The titular moon is a jewel which is part of a collection shown on a village fete. While a group of people, including Father Brown, are looking at the collection, the jewel is stolen. But even though the thief is immediately apprehended, the jewel is not found on him.

Another one that is very easily seen through. I think it's fair to say by now that Chesterton's Father Brown stories are mysteries for people who don't read mysteries - anyone who does will find his plots very basic.

G. K. Chesterton - The Secret Garden (1911)

A decapitated body is found in chief of police Valentin's garden. Then some time later another severed head is found some distance away. But the only person who left the garden is the person whose head was found...

This is actually rather clever. The misdirection is one of Chesterton's better and I like the solution, though it's really far-fetched.

G. K. Chesterton - The Song of the Flying Fish (1927)

The titular fish are made of gold, and they are stolen from a room that was guarded by two men. One of them sees someone on the street and hurries to bolt the front door so they cannot get in, while his fellow guard watches the man from the balcony. And yet when the guards check on the golden fish immediately after, they have disappeared.

Another example of that solution that Chesterton favoured. And if you've read one, you've read them all.

G. K. Chesterton - The Vanishing of Vaudrey (1927)

Sir Arthur Vaudrey leaves his house and is seen entering the village by two members of his household. But no one else in the village sees him and he never returns. Instead, he is found the following day with his throat cut.

Unfortunately, Chesterton doesn't tell the reader enough to solve the mystery. Otherwise, this is not bad at all - the solution is quite clever and even though the motive is a bit far-fetched, it still carries a punch.

Joseph Commings - Serenade to a Killer (1957)

Senator Banner is celebrating Christmas by giving the children at an orphanage a magic show. He is approached by a local reporter who tells him a story of a man who was killed in his gazebo, and yet there are no footprints leading there.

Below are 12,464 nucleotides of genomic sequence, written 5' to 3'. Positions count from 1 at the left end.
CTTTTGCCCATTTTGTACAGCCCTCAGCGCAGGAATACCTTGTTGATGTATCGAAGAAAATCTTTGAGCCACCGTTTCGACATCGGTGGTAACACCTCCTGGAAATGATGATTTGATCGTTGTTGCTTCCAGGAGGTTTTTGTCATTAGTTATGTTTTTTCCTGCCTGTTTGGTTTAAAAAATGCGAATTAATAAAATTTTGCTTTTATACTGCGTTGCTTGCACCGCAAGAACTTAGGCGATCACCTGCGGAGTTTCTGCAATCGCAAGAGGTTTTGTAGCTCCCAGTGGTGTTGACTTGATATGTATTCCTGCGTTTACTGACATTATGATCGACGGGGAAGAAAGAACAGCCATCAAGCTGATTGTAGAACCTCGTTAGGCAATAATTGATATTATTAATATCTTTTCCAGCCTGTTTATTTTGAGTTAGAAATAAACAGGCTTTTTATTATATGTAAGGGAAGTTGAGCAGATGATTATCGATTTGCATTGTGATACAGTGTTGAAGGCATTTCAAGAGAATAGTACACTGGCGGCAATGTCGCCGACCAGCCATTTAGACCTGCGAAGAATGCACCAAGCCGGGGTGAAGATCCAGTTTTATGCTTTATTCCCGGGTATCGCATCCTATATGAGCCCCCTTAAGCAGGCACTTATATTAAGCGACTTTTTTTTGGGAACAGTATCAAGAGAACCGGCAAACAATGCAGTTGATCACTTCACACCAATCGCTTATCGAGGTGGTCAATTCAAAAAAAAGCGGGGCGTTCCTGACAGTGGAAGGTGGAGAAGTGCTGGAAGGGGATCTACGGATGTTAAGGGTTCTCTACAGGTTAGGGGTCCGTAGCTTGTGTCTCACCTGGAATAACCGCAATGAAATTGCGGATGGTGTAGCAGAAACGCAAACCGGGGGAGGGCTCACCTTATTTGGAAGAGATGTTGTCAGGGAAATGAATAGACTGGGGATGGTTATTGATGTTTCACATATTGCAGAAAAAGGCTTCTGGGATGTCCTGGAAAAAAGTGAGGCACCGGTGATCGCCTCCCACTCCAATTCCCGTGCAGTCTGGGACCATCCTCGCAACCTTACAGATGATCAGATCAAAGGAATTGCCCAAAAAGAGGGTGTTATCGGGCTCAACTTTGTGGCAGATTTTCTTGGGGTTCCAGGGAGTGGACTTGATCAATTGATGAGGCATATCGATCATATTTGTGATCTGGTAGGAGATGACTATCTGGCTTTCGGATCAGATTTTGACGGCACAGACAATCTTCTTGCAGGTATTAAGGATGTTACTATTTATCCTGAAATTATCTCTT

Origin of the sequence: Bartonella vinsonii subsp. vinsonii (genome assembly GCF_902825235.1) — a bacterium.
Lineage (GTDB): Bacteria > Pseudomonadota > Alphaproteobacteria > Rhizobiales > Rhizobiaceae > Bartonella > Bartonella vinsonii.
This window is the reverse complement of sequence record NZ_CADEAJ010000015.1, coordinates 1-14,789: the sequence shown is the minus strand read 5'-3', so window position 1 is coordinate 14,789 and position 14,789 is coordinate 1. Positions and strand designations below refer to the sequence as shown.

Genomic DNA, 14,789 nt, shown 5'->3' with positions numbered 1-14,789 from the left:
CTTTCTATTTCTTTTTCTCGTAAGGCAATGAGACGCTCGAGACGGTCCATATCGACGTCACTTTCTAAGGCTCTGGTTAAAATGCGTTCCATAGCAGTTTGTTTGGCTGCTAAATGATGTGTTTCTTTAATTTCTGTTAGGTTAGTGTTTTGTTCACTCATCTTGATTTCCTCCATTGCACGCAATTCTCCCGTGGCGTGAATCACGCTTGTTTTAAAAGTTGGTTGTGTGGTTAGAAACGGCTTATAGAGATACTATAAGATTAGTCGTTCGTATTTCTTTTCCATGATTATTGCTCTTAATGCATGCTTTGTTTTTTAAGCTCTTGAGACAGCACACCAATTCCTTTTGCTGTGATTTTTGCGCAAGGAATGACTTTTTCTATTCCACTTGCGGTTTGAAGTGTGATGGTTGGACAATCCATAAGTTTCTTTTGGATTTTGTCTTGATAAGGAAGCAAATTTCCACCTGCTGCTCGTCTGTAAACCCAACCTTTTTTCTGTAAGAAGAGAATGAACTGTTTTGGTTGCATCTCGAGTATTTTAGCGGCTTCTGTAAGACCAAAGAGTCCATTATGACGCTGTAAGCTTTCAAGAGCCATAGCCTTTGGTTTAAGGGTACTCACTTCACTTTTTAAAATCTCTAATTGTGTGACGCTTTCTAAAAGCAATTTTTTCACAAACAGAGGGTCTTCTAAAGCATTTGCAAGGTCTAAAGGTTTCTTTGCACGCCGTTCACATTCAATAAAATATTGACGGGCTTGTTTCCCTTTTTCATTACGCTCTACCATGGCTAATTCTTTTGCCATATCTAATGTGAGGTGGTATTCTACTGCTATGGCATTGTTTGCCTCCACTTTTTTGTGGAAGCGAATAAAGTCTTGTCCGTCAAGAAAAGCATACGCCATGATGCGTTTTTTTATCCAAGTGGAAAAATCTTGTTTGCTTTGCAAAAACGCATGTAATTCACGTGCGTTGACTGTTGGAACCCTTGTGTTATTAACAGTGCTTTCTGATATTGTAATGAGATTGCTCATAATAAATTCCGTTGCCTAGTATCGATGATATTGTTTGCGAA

Another one of those "no footprints in the snow" thingamajigs. The solution is not perfect (I'm not sure the killer would actually have been able to do what he needed to), but still rather effective. An enjoyable read, nonetheless.

Edmund Crispin - Too Clever for Scotland Yard (1960)

A man has died while in prison. At first people believe it's from natural causes, but an anonymous letter with accusations of murder leads to an exhumation of the body which shows that the cause of death was in fact poison.

A good yarn. The explanation for the murder is really good. This story deserves to be more well known.

Edmund Crispin - A Country to Sell (1955)

Christopher Bradbury consults Gervase Fen with a problem. He is a secret agent who had communicated sensitive information over the telephone, and somehow this information had got out and led to a murder.

A pretty nifty little story by Crispin. Fen is as acerbic as ever, and although I defy any reader to be able to find the explanation before Fen tells it to us, it's still quite satisfying.

I'll end part one here and move on to part two in a few days' time.